US8761945Aug 30, 2012Jun 24, 2014Lennox Industries Inc.Device commissioning in a heating, ventilation and air conditioning network
US8762666Oct 21, 2009Jun 24, 2014Lennox Industries, Inc.Backup and restoration of operation control data in a heating, ventilation and air conditioning network
US8774210Oct 21, 2009Jul 8, 2014Lennox Industries, Inc.Communication protocol system and method for a distributed-architecture heating, ventilation and air conditioning network
US8788100Oct 21, 2009Jul 22, 2014Lennox Industries Inc.System and method for zoning a distributed-architecture heating, ventilation and air conditioning network
US8788104Jul 30, 2012Jul 22, 2014Lennox Industries Inc.Heating, ventilating and air conditioning (HVAC) system with an auxiliary controller
US8798796Oct 21, 2009Aug 5, 2014Lennox Industries Inc.General control techniques in a heating, ventilation and air conditioning network
US8802981Oct 21, 2009Aug 12, 2014Lennox Industries Inc.Flush wall mount thermostat and in-set mounting plate for a heating, ventilation and air conditioning system
US8855825Oct 21, 2009Oct 7, 2014Lennox Industries Inc.Device abstraction system and method for a distributed-architecture heating, ventilation and air conditioning system
US8874815Oct 21, 2009Oct 28, 2014Lennox Industries, Inc.Communication protocol system and method for a distributed architecture heating, ventilation and air conditioning network
US8892797Oct 21, 2009Nov 18, 2014Lennox Industries Inc.Communication protocol system and method for a distributed-architecture heating, ventilation and air conditioning network
US8977794Oct 21, 2009Mar 10, 2015Lennox Industries, Inc.Communication protocol system and method for a distributed-architecture heating, ventilation and air conditioning network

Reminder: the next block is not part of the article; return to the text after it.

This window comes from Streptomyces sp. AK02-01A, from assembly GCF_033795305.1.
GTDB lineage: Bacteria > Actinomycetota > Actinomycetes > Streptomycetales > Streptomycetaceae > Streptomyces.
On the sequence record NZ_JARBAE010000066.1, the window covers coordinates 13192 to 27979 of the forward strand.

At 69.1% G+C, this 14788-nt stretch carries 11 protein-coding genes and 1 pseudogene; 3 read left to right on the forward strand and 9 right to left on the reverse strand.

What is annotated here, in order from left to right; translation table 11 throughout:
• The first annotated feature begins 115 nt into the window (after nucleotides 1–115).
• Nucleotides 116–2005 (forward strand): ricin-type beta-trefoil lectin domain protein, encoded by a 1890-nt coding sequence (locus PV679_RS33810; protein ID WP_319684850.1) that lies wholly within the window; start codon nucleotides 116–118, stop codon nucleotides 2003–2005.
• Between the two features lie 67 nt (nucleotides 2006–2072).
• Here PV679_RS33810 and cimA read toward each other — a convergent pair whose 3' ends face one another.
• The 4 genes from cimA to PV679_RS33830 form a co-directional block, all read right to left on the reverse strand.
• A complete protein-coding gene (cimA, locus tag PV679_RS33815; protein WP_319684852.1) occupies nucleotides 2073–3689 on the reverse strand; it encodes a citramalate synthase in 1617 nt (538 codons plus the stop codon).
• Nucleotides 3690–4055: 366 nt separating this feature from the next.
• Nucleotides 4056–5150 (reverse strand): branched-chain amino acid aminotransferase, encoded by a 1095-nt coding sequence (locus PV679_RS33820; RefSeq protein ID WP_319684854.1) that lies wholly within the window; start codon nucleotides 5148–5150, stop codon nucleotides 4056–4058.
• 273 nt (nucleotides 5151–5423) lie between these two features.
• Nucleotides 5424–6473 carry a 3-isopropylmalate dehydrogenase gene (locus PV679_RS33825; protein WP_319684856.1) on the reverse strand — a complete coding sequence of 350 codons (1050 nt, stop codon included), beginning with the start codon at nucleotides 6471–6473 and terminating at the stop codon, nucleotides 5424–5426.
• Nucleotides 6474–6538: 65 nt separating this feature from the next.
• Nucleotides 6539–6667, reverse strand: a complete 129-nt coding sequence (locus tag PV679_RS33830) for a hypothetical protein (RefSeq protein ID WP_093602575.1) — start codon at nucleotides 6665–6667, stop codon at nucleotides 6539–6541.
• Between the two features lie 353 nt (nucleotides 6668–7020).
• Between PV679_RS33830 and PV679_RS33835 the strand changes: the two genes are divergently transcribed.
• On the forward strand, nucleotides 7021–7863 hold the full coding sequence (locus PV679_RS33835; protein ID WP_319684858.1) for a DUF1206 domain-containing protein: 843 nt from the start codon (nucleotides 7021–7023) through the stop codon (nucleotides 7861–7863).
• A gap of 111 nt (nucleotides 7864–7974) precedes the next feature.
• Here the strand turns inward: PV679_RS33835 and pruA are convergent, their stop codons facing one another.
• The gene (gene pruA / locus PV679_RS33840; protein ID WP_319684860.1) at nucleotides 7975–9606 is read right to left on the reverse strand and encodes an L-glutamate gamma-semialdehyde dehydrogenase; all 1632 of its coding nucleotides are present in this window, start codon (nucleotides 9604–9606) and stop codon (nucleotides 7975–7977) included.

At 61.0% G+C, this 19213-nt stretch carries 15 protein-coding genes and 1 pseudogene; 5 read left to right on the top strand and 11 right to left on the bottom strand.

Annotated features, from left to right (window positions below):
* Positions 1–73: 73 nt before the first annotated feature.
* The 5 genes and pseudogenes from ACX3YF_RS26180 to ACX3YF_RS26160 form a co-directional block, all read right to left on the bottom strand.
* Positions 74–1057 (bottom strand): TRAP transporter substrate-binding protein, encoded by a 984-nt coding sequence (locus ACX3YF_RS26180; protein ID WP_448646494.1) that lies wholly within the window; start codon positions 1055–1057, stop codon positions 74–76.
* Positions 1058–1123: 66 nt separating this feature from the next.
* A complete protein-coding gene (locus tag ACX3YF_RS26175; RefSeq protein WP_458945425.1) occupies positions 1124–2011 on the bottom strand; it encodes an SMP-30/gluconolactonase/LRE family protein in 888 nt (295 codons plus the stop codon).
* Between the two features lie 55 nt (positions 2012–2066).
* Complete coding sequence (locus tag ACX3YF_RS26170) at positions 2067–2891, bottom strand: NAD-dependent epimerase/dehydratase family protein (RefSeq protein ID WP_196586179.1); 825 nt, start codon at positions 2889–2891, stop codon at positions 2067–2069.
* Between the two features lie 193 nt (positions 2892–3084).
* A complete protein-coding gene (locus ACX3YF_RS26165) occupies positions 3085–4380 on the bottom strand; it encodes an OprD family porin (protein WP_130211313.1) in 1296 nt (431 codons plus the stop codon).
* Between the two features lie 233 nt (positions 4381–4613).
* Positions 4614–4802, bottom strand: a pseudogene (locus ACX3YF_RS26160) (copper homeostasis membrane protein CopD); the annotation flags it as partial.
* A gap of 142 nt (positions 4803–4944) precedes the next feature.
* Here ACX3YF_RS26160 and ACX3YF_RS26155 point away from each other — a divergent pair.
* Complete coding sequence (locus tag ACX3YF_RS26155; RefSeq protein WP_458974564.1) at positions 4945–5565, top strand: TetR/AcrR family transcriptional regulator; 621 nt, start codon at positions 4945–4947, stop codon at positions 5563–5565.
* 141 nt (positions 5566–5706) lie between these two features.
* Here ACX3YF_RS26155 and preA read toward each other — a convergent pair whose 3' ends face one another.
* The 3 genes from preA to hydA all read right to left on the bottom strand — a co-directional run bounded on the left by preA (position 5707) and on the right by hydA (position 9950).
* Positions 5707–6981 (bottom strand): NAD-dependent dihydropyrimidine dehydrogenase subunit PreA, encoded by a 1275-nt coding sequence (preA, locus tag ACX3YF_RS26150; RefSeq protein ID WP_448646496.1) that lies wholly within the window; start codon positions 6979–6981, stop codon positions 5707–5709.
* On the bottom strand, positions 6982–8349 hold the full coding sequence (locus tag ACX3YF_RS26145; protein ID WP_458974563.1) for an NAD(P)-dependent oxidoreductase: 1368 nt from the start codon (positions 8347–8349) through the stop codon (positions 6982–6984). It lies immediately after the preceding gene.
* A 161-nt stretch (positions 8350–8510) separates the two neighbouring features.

US8994539Oct 21, 2009Mar 31, 2015Lennox Industries, Inc.Alarm and diagnostics system and method for a distributed-architecture heating, ventilation and air conditioning network
US9152155Oct 21, 2009Oct 6, 2015Lennox Industries Inc.Device abstraction system and method for a distributed-architecture heating, ventilation and air conditioning system
US9261888Oct 21, 2009Feb 16, 2016Lennox Industries Inc.System and method of use for a user interface dashboard of a heating, ventilation and air conditioning network
US9268345Oct 21, 2009Feb 23, 2016Lennox Industries Inc.System and method of use for a user interface dashboard of a heating, ventilation and air conditioning network
US9325517Oct 21, 2009Apr 26, 2016Lennox Industries Inc.Device abstraction system and method for a distributed-architecture heating, ventilation and air conditioning system
US9377768Oct 21, 2009Jun 28, 2016Lennox Industries Inc.Memory recovery scheme and data structure in a heating, ventilation and air conditioning network
USD648641Nov 15, 2011Lennox Industries Inc.Thin cover plate for an electronic system controller
USD648642Nov 15, 2011Lennox Industries Inc.Thin cover plate for an electronic system controller
Classifications
U.S. Classification126/110.00R, 126/80, 126/312
International ClassificationF23L17/00
Cooperative ClassificationF23L17/005
European ClassificationF23L17/00B
Legal Events
DateCodeEventDescription
Aug 31, 2000ASAssignment
Owner name: CARRIER CORPORATION, CONNECTICUT
Free format text: ASSIGNMENT OF ASSIGNORS INTEREST;ASSIGNOR:GARLOCH, DUANE DAVID;REEL/FRAME:011068/0559
Effective date: 20000830
Nov 1, 2004FPAYFee payment
Year of fee payment: 4
Sep 18, 2008FPAYFee payment
Year of fee payment: 8
Dec 17, 2012REMIMaintenance fee reminder mailed
May 8, 2013LAPSLapse for failure to pay maintenance fees
Jun 25, 2013FPExpired due to failure to pay maintenance fee
Effective date: 20130508